Sounds like protestants
  • oldskooldeano 13 Apr 2015 02:50:40 2,948 posts
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    Trafford wrote:
    I lived in Boss coffee from vending machines over there. Nectar.
    One of these before I got on the train in the morning sorted me out!

  • Not-a-reviewer 13 Apr 2015 07:35:30 5,746 posts
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    It did surprise me in Tokyo how often it's cash only and how little English they speak, they're excellent at understanding pointing though.
  • RyanDS 13 Apr 2015 10:34:24 12,768 posts
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    DrStrangelove wrote:
    RyanDS wrote:

    The face masks freak me out, I keep seeing them and thinking I am in a post apocolyptic radiation zone or something.
    You are, it's called Japan. The only post-nuclear war society yet.
    Best post I have read in years!

    Anyway has anyone got any recommendations for a rainy day in Tokyo? Pissing it down today and we are fed up of trekking in the rain. Did shibuya, shinjuka,meiji shrine and surrounding area today which was lovely but very cold and wet. Supposed to be doing nikko tomorrow but with the forecast am looking to rearrange.
  • RyanDS 13 Apr 2015 10:36:25 12,768 posts
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    reviewer wrote:
    It did surprise me in Tokyo how often it's cash only and how little English they speak, they're excellent at understanding pointing though.
    It is weird. English is everywhere but always very poor and mixed in randomly with kanji. I do like the fact most bigger shops give foreigners a discount of five to ten percent though.
  • Trafford 13 Apr 2015 10:38:37 8,361 posts
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    Buy an umbrella?
    When I visited Hiroshima it was pisssing it down in a biblical way. I swear I was the only person in town without a brolly.
  • CrispyXUKTurbo 13 Apr 2015 10:42:28 1,922 posts
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    Get pissed up in Shinjuku high-street? Plenty of arcades and bars around there.
  • Not-a-reviewer 13 Apr 2015 11:10:09 5,746 posts
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    There isn't much to do indoors other than museums. Get an umbrella.
  • mrharvest 13 Apr 2015 11:34:43 5,591 posts
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    Take the train out to an onsen. Gonna be nice and quiet.
  • ryohazuki1983 13 Apr 2015 13:41:02 853 posts
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    Try going to Sega Joypolis - http://tokyo-joypolis.com/language/english/

    We went there and it was great, checkout the site :)
  • convz 13 Apr 2015 14:13:27 1,125 posts
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    FWB wrote:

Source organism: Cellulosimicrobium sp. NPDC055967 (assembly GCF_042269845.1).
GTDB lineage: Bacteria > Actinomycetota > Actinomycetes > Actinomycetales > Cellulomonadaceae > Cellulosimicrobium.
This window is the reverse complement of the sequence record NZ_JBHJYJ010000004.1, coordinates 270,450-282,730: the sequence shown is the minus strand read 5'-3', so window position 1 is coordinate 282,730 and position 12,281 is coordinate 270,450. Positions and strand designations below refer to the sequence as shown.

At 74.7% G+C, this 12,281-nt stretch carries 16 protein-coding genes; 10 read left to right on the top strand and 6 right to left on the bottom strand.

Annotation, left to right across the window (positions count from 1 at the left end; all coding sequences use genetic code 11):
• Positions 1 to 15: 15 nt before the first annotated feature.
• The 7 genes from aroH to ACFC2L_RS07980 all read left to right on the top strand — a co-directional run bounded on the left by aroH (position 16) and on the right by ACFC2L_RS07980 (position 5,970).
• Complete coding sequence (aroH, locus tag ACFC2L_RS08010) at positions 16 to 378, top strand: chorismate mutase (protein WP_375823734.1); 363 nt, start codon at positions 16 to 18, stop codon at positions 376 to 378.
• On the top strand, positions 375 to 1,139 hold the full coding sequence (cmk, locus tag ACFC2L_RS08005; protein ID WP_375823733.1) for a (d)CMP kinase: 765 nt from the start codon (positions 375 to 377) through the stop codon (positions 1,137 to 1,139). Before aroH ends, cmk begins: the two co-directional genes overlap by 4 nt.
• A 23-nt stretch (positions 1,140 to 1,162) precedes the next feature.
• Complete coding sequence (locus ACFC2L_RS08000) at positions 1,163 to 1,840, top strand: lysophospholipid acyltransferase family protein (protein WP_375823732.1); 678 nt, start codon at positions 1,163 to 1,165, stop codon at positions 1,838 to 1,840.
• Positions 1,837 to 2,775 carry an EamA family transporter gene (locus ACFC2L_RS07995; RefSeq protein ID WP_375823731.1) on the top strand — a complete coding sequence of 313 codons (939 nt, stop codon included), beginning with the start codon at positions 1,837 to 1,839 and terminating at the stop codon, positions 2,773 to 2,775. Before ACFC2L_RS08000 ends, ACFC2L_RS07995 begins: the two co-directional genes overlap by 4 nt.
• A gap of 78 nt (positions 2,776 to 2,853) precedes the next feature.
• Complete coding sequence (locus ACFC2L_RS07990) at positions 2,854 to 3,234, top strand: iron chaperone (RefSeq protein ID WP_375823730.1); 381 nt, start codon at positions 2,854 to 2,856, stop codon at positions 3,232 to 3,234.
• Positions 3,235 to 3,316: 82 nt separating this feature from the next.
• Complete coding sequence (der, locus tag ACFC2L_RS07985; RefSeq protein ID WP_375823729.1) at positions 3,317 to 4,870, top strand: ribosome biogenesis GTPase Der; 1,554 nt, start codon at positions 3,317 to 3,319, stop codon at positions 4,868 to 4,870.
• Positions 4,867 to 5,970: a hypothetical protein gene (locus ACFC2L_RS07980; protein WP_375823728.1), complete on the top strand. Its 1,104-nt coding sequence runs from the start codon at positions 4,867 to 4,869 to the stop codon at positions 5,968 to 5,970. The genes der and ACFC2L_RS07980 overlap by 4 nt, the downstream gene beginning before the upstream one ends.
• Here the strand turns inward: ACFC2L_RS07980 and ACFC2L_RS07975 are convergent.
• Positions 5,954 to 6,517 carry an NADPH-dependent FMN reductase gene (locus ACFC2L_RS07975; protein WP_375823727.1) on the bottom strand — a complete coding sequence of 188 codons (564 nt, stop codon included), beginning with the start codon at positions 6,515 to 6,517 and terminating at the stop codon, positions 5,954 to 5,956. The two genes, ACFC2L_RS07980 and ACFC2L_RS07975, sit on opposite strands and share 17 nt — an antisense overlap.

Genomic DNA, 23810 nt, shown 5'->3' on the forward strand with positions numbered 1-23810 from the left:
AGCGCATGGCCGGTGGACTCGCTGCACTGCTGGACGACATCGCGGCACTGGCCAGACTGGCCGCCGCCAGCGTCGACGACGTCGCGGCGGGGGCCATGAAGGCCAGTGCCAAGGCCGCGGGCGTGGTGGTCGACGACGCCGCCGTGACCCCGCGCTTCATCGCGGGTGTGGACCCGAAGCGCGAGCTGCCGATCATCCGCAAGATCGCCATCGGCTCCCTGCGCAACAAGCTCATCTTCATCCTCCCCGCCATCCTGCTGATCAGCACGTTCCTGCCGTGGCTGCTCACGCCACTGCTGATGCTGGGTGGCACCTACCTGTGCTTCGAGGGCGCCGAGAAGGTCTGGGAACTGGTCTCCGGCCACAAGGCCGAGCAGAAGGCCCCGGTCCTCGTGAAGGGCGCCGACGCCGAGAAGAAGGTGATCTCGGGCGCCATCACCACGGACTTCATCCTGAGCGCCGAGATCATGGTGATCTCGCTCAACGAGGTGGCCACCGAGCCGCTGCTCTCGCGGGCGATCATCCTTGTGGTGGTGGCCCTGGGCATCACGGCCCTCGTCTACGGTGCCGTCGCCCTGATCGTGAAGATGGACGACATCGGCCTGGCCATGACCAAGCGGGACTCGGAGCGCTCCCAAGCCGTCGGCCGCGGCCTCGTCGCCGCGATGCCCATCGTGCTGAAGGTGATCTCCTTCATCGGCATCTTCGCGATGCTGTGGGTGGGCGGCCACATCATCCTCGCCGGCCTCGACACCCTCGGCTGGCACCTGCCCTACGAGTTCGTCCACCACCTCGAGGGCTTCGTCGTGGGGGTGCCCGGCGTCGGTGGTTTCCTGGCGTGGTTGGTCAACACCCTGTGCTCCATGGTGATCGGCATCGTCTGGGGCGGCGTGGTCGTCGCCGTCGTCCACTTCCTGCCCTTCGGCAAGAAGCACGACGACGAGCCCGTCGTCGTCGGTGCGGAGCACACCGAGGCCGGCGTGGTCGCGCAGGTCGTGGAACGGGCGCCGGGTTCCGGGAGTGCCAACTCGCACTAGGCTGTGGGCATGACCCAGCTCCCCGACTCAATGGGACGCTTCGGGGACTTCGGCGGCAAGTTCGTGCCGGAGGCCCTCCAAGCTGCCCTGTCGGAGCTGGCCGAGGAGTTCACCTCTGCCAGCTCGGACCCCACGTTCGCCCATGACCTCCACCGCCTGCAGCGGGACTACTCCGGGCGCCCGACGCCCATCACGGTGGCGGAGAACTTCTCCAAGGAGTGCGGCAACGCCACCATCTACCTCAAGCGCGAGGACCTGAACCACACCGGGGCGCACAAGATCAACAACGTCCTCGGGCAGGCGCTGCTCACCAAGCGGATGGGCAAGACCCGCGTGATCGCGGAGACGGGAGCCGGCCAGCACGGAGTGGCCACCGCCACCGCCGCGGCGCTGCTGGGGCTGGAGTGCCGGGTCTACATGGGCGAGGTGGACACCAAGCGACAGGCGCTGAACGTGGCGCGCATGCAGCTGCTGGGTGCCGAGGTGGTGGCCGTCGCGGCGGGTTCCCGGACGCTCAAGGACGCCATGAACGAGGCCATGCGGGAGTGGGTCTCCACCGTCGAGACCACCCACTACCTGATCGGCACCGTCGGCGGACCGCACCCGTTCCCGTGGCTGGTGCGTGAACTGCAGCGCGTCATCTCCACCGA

Fantastic place to visit. Great place to live for a bit. Suicidal to settle down.
    Why's that?

    Also, some very interesting posts in this thread - we're hoping to go there next year so it's been very useful, thanks all, and hope you have a great time Ryan!
  • RyanDS 14 Apr 2015 13:30:56 12,768 posts
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    ryohazuki1983 wrote:
    Try going to Sega Joypolis - http://tokyo-joypolis.com/language/english/

    We went there and it was great, checkout the site :)
    Torn between this and Nikko for tomorrow.

    Further thoughts:

    Kamakura is amazing. Even in the rain it is a lovely walk, and going inside the giant buddha is the closest I will ever get to being inside the collossus of Rhodes. For an hour travel free with a JR pass I would call this essential.

    Had a traditional english supper in Ye Olde English Pub of Olives, Quails Eggs, Buffalo Wings and Shrimp Basket. They have really nailed the English Cuisine here. Finding "EuropeTown" makes me feel sympathy for all the Chinese who have had to put up with Chinatown in the UK all these years!

    Finally, I am amazed at how discrete the Japanese are. After years of manga and BBC articles I was expecting some sort of multi coloured sci-fi populace, but everyone is actually quite smart and in three days I have only actually seen 3 punk type people. Very few piercings so far and dyed hair is almost unknown.

    Finally, where are the old and the infirm? Coming from the UK where every second person is in a wheelchair or a scooter, I am yet to see a single person not fully capable. Hell, in Kamakura I had 90 year old people pushing me out of the way to run up the steps! I would like to think that this is because Japan is amazingly healthy, but I suspect, like my trips to Romania, the reason you don't see the disables is that the country is not disabled friendly and so they stay at home? (I only notice this as my mom is in a wheelchair, so I tend to pay attention to the access of places)